By Rich Lowry
June 3, 2014
President Barack Obama stands with Bob Bergdahl (R) and Jami Bergdahl (L) as he delivers a statement about the release of their son, prisoner of war U.S. Army Sergeant Bowe Bergdahl, in the Rose Garden at the White House in Washington May 31, 2014. (Reuters)
President Barack Obama marked the release of Sergeant Bowe Bergdahl with a Rose Garden event with the captive soldier’s parents and triumphant assurances that “the United States of America does not ever leave our men and women in uniform behind.”
When wars aren’t won or lost, but are only “ended,” it is the prisoner swaps that are the victories to be celebrated. On This Week With George Stephanopoulos, national security adviser Susan Rice insisted that it was a “joyous day.” She spoke as if May 31 will forevermore be known as “Bowe Bergdahl Release Day.”
All indications are that Bergdahl, traded for five top-level Taliban prisoners held at Guantanamo Bay, recklessly endangered himself and his colleagues after walking off his base on June 30, 2009. Then the military appears to have done everything it could to suppress the story of what had happened that day, while expending great effort to get him back.
Continuing her run of saying dubious things about matters of public import on Sunday shows, Rice said over the weekend that Bowe Bergdahl “served the United States with honor and distinction.” The record suggests the opposite. Rice repeatedly said that he was captured “on the battlefield,” although there is no evidence of any battle during which he was captured. By the sound of it, she mistook Sergeant Bergdahl for Sergeant York.
Bergdahl became disillusioned with the war — and with the United States — during his deployment. He wrote of the Afghans in an e-mail to his parents shortly before he went missing, “These people need help, yet what they get is the most conceited country in the world telling them that they are nothing and that they are stupid.” He went on to say that “I am ashamed to be an American.”
Afghan vet Nathan Bradley Bethea participated in the search for him. In a powerful piece for The Daily Beast, he writes that “Bergdahl was a deserter, and soldiers from his own unit died trying to track him down.”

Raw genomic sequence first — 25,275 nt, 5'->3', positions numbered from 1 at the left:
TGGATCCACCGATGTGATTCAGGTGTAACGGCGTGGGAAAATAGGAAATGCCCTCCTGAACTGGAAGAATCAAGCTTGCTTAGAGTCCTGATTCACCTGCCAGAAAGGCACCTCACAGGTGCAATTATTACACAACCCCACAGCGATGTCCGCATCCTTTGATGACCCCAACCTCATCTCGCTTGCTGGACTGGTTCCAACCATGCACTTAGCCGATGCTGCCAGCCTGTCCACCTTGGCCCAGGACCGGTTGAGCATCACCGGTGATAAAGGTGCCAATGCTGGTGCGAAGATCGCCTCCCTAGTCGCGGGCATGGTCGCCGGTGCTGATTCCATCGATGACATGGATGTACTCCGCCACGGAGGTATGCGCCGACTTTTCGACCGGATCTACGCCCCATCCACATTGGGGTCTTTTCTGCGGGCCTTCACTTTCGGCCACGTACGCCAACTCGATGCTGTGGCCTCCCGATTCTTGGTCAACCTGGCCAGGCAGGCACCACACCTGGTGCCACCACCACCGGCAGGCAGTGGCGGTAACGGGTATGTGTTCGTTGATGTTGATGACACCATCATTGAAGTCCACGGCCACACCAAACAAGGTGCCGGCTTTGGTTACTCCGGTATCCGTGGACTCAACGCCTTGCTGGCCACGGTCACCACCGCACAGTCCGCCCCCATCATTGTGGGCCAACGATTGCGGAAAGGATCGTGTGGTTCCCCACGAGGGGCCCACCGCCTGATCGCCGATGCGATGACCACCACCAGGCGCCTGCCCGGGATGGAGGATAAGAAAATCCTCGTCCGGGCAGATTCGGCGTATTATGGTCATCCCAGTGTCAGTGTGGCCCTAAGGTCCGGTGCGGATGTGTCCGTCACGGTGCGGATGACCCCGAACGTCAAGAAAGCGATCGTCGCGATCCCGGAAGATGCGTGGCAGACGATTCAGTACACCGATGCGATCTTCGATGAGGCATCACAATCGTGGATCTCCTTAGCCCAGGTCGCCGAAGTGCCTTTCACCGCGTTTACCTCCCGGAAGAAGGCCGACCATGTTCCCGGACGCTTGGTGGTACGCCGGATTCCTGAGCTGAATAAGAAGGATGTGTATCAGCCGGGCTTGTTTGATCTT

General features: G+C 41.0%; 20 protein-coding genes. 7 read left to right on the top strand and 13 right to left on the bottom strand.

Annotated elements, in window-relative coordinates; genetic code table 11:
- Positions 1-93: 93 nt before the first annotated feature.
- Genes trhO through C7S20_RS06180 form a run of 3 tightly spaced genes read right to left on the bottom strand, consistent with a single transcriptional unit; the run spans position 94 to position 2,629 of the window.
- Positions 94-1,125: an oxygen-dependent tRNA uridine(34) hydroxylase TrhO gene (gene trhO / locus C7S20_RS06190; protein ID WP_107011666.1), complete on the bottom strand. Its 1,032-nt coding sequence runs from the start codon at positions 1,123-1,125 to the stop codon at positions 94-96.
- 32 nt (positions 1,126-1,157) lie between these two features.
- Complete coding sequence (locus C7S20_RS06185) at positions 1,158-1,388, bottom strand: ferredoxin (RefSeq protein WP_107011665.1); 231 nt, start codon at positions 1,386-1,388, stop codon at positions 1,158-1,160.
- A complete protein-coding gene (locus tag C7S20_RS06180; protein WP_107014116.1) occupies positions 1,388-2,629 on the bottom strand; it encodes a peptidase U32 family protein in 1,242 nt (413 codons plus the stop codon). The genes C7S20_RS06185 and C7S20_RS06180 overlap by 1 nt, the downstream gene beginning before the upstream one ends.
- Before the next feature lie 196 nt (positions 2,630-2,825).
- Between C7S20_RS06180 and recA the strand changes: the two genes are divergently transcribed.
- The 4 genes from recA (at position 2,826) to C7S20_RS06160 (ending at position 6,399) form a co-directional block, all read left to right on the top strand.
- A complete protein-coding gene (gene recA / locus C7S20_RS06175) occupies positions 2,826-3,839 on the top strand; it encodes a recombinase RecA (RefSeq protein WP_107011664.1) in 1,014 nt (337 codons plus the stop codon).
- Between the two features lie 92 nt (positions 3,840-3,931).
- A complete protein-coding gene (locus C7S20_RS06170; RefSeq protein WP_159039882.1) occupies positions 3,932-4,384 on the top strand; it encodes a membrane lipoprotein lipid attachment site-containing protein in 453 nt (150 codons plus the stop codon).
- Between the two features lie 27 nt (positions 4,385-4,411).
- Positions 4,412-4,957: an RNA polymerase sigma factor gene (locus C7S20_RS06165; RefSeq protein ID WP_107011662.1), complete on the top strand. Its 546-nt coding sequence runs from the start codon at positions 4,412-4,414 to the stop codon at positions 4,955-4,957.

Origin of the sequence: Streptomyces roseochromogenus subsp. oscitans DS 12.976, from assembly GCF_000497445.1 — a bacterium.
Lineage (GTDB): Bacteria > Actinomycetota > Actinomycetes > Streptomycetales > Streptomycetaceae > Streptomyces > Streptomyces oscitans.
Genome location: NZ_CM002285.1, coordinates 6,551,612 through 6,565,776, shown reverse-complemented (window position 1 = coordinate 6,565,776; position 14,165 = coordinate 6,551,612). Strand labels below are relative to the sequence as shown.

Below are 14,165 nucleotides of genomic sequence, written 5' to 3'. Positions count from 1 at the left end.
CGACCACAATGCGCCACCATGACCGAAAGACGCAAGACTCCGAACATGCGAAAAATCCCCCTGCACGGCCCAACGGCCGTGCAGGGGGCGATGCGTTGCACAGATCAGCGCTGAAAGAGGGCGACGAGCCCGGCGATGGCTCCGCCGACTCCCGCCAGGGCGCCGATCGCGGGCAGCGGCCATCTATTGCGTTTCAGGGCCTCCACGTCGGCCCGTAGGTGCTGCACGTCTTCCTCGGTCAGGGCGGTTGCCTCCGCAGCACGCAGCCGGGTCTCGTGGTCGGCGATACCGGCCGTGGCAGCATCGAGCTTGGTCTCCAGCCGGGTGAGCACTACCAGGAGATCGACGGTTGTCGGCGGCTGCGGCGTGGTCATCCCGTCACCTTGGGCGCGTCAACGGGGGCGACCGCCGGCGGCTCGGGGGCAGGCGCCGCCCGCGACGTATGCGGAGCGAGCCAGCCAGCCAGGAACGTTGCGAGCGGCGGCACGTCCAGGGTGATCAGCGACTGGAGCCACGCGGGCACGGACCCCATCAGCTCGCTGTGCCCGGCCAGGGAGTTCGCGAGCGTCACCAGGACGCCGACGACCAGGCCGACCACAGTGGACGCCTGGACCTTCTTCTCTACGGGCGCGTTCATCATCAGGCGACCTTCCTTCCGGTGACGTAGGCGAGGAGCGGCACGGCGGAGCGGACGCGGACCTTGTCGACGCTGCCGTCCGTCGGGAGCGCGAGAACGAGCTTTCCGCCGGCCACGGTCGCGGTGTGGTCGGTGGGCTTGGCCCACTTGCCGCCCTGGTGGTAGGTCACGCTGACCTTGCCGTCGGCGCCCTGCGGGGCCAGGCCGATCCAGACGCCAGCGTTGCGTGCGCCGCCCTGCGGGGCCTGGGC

Even if you think the trade of five leading Taliban figures who will almost certainly find their way back to the fight was worth it, the swap is still an ignominious end to what appears to be a sad episode that brought unnecessary torment for Bergdahl, pain for his loved ones, and bloodshed for his comrades.
Let Bergdahl’s parents and friends rejoice and his hometown in Idaho welcome him with open arms. But let’s not pretend that his return is some national triumph.
President Obama and his team can’t help themselves, though. They are too desperate for anything they can call a victory, and too invested in the terms of the trade.
For the administration, the releases from Gitmo are less a downside of the deal than another virtue of it. It’s not just that the administration doesn’t want to leave any soldiers on the battlefield; it doesn’t want to leave any detainees at Guantanamo Bay.
“I will continue to push to close Gitmo,” President Obama said in his West Point speech last week, “because American values and legal traditions do not permit the indefinite detention of people beyond our borders.”
Pressed on the Gitmo releases, Susan Rice said Sunday that “the existence of Guantanamo Bay is itself a detriment to our national security.” By this logic, trading terrorists for American captives, so long as those terrorists come from Gitmo, makes us safer.
The Taliban had long sought the release of its top commanders from Gitmo, and the administration perversely considers this another virtue of the swap. A senior American official told the New York Times that the deal shows “each side that the other can deliver.” As if the Taliban need to be assured of our good intentions, and as if the trustworthiness of the United States government is in any way comparable to that of a terrorist insurgency.
It was folly that got Bergdahl captured, and folly that got him back.
— Rich Lowry is the editor of National Review. He can be reached via e-mail: firstname.lastname@example.org. © 2014 King Features Syndicate